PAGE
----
The literal translation of the phrase 'sukuma wiki' is to "push the week" or "stretch the week". It is a vegetable that is generally affordable and available all-year round in this region. It forms part of the staple dish in this region together with Ugali or Sima.
The cultivar group name Acephala ("without a head" in Greek) refers to the fact that this variety of B. oleracea does not have the usual close-knit core of leaves (a "head") like cabbage. The plant is a biennial where winter frost occurs, and perennial in even colder regions. It is also moderately sensitive to salinity. It has an upright stalk, often growing up to two feet tall. The plant is very similar to kale. Not to be confused with the Southern American derived colewort, with the better known broken English name "collard greens". Collard greens are a different preparation, cooking and seasoning of kale entirely.
Cultivation and storage
The plant is commercially cultivated for its thick, slightly bitter, edible leaves. They are available year-round, but are tastier and more nutritious in the cold months, after the first frost. For best texture, the leaves should be picked before they reach their maximum size, at which stage the leaves will be thicker and should be cooked differently from the new leaves. Age will not affect flavor. Flavor and texture also depend on the cultivar; the couve-manteiga and couve tronchuda are especially appreciated in Brazil and Portugal.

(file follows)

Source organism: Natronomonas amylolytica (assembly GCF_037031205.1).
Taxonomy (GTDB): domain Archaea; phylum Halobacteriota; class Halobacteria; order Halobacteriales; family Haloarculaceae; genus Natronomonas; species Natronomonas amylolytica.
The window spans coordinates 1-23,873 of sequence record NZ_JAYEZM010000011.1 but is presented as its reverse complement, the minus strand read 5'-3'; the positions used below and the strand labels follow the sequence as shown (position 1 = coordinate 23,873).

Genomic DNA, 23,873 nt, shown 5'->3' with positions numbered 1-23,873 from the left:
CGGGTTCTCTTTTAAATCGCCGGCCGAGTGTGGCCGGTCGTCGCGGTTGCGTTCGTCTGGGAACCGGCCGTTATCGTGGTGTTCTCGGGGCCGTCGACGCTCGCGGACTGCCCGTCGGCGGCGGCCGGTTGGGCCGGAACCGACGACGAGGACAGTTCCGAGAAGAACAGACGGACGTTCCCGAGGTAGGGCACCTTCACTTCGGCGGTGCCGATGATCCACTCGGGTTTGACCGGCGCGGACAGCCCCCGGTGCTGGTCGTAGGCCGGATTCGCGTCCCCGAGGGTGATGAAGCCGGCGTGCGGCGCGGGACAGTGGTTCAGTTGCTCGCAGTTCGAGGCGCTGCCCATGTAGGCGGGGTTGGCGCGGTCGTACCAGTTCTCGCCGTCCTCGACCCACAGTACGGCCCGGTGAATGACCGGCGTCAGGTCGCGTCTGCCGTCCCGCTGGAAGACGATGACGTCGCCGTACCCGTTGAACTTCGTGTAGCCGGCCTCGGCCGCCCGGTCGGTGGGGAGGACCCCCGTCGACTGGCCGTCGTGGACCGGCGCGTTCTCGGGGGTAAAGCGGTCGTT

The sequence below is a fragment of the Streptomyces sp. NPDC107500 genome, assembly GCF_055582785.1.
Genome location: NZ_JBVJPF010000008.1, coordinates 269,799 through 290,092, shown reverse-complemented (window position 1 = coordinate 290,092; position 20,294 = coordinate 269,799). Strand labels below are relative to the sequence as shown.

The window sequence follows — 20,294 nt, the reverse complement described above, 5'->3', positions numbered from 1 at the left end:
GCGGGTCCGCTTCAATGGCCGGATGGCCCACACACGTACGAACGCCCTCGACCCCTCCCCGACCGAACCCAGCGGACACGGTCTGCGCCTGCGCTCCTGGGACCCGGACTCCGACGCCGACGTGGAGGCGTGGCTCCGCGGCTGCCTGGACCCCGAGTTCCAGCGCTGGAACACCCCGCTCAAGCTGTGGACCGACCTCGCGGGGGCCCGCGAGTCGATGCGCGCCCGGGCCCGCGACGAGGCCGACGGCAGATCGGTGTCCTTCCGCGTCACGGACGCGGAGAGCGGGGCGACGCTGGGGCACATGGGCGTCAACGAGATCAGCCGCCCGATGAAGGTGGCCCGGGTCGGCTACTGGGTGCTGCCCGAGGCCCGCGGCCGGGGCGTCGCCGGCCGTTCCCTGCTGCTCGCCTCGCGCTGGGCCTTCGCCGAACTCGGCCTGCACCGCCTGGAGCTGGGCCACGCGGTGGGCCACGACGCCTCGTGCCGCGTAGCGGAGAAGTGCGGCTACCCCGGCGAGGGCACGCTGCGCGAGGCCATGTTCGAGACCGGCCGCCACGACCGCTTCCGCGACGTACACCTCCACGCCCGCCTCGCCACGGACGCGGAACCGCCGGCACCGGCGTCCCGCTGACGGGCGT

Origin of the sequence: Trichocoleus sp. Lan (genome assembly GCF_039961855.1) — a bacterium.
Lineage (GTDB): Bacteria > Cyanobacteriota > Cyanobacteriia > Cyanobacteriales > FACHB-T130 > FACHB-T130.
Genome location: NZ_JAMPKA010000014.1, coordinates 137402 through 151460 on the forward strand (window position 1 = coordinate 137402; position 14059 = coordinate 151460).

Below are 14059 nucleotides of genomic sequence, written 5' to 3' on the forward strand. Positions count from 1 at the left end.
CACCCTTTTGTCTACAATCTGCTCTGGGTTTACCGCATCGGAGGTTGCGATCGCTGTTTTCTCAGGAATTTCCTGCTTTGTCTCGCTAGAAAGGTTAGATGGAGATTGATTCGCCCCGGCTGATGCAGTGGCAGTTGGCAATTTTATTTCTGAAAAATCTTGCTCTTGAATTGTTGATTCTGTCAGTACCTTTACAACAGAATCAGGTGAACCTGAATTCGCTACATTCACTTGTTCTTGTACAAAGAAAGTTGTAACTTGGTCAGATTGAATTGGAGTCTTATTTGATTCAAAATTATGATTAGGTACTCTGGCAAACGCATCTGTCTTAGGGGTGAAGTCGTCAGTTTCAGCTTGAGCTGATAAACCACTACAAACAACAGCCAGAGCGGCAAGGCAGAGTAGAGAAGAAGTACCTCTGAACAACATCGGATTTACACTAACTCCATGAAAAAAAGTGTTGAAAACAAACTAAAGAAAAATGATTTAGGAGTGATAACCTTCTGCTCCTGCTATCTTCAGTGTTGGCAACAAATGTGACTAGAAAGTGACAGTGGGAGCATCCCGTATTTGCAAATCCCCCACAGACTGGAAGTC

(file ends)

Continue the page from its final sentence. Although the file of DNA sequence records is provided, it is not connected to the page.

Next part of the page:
In the Congo, Uganda, Tanzania and Kenya (East Africa), thinly sliced colewort are the main accompaniments of a popular dish known as Ugali (also sometimes called sima, sembe or posho), a corn flour cake.
Sukuma wiki is mainly lightly sauteed in oil until tender, flavored with onions and seasoned with salt, which can be served either as the main accompaniment or as a side dish with preferred meat (fish, chicken, beef, pork).
Fresh sukuma wiki leaves can be stored for up to 10 days if refrigerated to just above freezing (1 °C) at high humidity (>95%). In domestic refrigerators, fresh colewort can be stored for about three days. Once cooked, they can be frozen and stored for greater lengths of time.
- Hobbs, Jane-Anne (12 July 2017). "15 of Africa's favorite dishes". CNN Travel. Retrieved 18 December 2018.
- "Brassica oleracea var. acephala". Floridata. 2007-02-06. Retrieved 2012-07-26.
- "Birney Imes: Amazing collards - The Dispatch". Cdispatch.com. 2012-07-21. Retrieved 2012-07-26.
- "Greeks and Romans Grew Kale and Colewort s | Archives | Aggie Horticulture". Aggie-horticulture.tamu.edu. Retrieved 2012-07-26.
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